Textile Society of America


Date of this Version



Published in Hidden Stories/Human Lives: Proceedings of the Textile Society of America 17th Biennial Symposium, October 15-17, 2020. https://digitalcommons.unl.edu/tsaconf/

doi: 10.32873/unl.dc.tsasp.0089


Copyright © 2020 Kevin Kosbab


Lucienne Day and Eszter Haraszty were leaders in both the design and business of mid-century textiles, Day through prominent commissions with Heal Fabrics and other firms in Britain, and Haraszty as director of Knoll’s textile division in the United States. Later, each designer turned from design for commercial production toward needlework-derived textile art, but their attitudes and methods were strikingly different. Both designers’ commercial work is well documented in scholarly design literature (Day’s especially), but their needlework is relatively neglected. This paper will shed deserved light on their textile art at a time when the studio craft movement was solidifying, and will show how their differing attitudes toward needlework reflects the stories they wanted to tell about their own lives, personal and professional, as well as the tension between critical perspectives of “women’s work” as alternatively oppressive or liberating.

Day’s apparent concern that characterizing her new work as craft might degrade her standing as a professional, as well as Haraszty’s evangelism toward craft, reflect different aspects of contemporaneous debates over the relative values of design, fine arts, and handicraft/craftsmanship. Day developed “silk mosaics,” the term itself a self-conscious distancing from the patchwork-derived process, which was pointedly completed by assistants, not the designer herself. Major studies of Day typically take her dissociation from craft unquestioningly.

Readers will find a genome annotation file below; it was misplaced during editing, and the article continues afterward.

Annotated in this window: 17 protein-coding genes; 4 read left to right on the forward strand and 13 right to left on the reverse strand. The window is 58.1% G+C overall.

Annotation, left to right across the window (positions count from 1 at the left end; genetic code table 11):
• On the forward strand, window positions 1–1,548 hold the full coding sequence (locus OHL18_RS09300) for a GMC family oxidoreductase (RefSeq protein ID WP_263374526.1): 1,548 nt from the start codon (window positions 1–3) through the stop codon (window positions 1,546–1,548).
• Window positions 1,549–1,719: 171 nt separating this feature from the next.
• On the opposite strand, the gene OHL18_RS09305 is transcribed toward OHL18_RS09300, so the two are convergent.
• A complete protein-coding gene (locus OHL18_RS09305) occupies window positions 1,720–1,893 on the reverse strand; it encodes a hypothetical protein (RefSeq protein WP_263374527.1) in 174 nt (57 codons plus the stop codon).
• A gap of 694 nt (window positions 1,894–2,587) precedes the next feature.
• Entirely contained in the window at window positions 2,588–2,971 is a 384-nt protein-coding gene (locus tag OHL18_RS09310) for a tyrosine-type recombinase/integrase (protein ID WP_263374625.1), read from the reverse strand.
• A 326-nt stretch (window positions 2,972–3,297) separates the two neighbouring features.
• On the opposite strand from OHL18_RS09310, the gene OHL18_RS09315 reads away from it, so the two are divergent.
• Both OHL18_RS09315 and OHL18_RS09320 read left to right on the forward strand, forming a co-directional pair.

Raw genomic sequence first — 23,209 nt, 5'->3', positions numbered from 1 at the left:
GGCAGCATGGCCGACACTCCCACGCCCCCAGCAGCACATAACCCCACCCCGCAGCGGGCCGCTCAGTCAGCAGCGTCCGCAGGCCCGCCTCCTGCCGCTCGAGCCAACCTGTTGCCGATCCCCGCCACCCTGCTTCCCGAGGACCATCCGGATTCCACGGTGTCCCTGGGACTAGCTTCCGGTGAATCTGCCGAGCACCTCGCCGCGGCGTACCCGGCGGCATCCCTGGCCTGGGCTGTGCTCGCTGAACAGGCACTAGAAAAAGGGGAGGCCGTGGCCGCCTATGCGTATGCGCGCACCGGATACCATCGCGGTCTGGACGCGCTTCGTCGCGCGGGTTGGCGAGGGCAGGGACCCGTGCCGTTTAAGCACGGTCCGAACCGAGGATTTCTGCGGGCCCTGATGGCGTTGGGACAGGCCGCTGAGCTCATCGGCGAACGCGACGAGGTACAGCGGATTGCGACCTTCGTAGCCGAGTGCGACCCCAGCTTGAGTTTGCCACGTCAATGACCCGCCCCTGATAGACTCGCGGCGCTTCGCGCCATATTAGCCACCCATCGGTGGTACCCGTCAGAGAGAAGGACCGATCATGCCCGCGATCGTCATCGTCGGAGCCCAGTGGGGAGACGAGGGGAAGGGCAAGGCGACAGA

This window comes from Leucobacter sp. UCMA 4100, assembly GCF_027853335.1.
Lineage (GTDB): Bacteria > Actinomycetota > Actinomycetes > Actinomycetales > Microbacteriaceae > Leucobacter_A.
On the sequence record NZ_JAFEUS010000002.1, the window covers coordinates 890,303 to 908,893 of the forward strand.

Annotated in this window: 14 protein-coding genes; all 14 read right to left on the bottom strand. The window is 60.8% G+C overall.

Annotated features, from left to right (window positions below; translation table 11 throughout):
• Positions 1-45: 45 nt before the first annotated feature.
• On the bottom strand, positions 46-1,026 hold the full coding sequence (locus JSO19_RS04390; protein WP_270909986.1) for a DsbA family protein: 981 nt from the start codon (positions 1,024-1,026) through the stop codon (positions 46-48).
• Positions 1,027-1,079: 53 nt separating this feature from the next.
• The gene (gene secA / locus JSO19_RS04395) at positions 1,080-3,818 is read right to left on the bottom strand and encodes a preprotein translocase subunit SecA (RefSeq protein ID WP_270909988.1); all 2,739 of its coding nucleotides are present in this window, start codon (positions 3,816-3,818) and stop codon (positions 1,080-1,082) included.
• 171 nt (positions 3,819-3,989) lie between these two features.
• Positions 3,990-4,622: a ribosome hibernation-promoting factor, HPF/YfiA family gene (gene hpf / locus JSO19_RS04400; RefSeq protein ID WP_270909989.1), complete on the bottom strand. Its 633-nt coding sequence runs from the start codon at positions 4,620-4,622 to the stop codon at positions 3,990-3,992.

Like Day, Haraszty coined a new term for her particular approach—“needlepainting,” a freewheeling form of embroidery—but she was comfortable identifying as a crafter/maker. Yet even the exhibition catalog for 2012’s Crafting Modernism: Midcentury American Art and Design addresses only her work for Knoll, dismissing her embroidery as something done after “her lifestyle and aesthetic shifted dramatically.” With one foot in professional textile design and another in the world of make-it-yourself craft, Haraszty breaks the boundary between high design and handicrafts.